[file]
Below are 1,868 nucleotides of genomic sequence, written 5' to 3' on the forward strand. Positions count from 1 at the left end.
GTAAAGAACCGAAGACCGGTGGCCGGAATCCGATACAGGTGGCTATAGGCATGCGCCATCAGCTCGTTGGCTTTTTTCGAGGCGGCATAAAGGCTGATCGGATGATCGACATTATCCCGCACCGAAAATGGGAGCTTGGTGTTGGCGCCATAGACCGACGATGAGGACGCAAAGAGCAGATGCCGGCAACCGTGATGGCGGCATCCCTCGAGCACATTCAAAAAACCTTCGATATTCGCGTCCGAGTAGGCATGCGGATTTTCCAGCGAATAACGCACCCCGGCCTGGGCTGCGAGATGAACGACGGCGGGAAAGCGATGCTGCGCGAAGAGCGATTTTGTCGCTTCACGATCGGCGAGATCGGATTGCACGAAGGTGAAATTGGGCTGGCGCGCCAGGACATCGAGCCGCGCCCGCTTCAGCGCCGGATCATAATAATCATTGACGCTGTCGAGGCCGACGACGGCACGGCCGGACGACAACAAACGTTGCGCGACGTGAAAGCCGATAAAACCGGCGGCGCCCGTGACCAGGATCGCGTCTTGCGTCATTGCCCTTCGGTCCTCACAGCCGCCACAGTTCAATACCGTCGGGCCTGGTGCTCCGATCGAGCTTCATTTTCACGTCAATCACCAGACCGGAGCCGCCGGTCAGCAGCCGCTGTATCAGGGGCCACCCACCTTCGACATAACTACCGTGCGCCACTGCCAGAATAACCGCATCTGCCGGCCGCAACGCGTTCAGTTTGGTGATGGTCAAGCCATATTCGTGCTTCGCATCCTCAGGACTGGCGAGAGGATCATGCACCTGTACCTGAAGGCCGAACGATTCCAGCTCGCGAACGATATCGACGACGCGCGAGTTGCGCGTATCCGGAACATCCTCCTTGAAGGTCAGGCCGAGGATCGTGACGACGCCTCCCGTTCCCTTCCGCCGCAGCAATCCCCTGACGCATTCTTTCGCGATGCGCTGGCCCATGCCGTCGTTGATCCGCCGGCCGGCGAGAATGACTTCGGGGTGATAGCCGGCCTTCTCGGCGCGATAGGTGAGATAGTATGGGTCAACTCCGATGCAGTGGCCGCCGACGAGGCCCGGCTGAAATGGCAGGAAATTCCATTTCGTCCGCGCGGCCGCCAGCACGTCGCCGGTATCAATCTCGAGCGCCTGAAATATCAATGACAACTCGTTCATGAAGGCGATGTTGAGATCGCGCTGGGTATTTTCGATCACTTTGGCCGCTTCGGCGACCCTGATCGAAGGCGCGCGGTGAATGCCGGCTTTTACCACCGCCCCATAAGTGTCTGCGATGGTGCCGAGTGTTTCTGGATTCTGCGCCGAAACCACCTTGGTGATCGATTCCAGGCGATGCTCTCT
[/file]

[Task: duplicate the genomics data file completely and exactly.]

Below are 1,868 nucleotides of genomic sequence, written 5' to 3' on the forward strand. Positions count from 1 at the left end.
GTAAAGAACCGAAGACCGGTGGCCGGAATCCGATACAGGTGGCTATAGGCATGCGCCATCAGCTCGTTGGCTTTTTTCGAGGCGGCATAAAGGCTGATCGGATGATCGACATTATCCCGCACCGAAAATGGGAGCTTGGTGTTGGCGCCATAGACCGACGATGAGGACGCAAAGAGCAGATGCCGGCAACCGTGATGGCGGCATCCCTCGAGCACATTCAAAAAACCTTCGATATTCGCGTCCGAGTAGGCATGCGGATTTTCCAGCGAATAACGCACCCCGGCCTGGGCTGCGAGATGAACGACGGCGGGAAAGCGATGCTGCGCGAAGAGCGATTTTGTCGCTTCACGATCGGCGAGATCGGATTGCACGAAGGTGAAATTGGGCTGGCGCGCCAGGACATCGAGCCGCGCCCGCTTCAGCGCCGGATCATAATAATCATTGACGCTGTCGAGGCCGACGACGGCACGGCCGGACGACAACAAACGTTGCGCGACGTGAAAGCCGATAAAACCGGCGGCGCCCGTGACCAGGATCGCGTCTTGCGTCATTGCCCTTCGGTCCTCACAGCCGCCACAGTTCAATACCGTCGGGCCTGGTGCTCCGATCGAGCTTCATTTTCACGTCAATCACCAGACCGGAGCCGCCGGTCAGCAGCCGCTGTATCAGGGGCCACCCACCTTCGACATAACTACCGTGCGCCACTGCCAGAATAACCGCATCTGCCGGCCGCAACGCGTTCAGTTTGGTGATGGTCAAGCCATATTCGTGCTTCGCATCCTCAGGACTGGCGAGAGGATCATGCACCTGTACCTGAAGGCCGAACGATTCCAGCTCGCGAACGATATCGACGACGCGCGAGTTGCGCGTATCCGGAACATCCTCCTTGAAGGTCAGGCCGAGGATCGTGACGACGCCTCCCGTTCCCTTCCGCCGCAGCAATCCCCTGACGCATTCTTTCGCGATGCGCTGGCCCATGCCGTCGTTGATCCGCCGGCCGGCGAGAATGACTTCGGGGTGATAGCCGGCCTTCTCGGCGCGATAGGTGAGATAGTATGGGTCAACTCCGATGCAGTGGCCGCCGACGAGGCCCGGCTGAAATGGCAGGAAATTCCATTTCGTCCGCGCGGCCGCCAGCACGTCGCCGGTATCAATCTCGAGCGCCTGAAATATCAATGACAACTCGTTCATGAAGGCGATGTTGAGATCGCGCTGGGTATTTTCGATCACTTTGGCCGCTTCGGCGACCCTGATCGAAGGCGCGCGGTGAATGCCGGCTTTTACCACCGCCCCATAAGTGTCTGCGATGGTGCCGAGTGTTTCTGGATTCTGCGCCGAAACCACCTTGGTGATCGATTCCAGGCGATGCTCTCT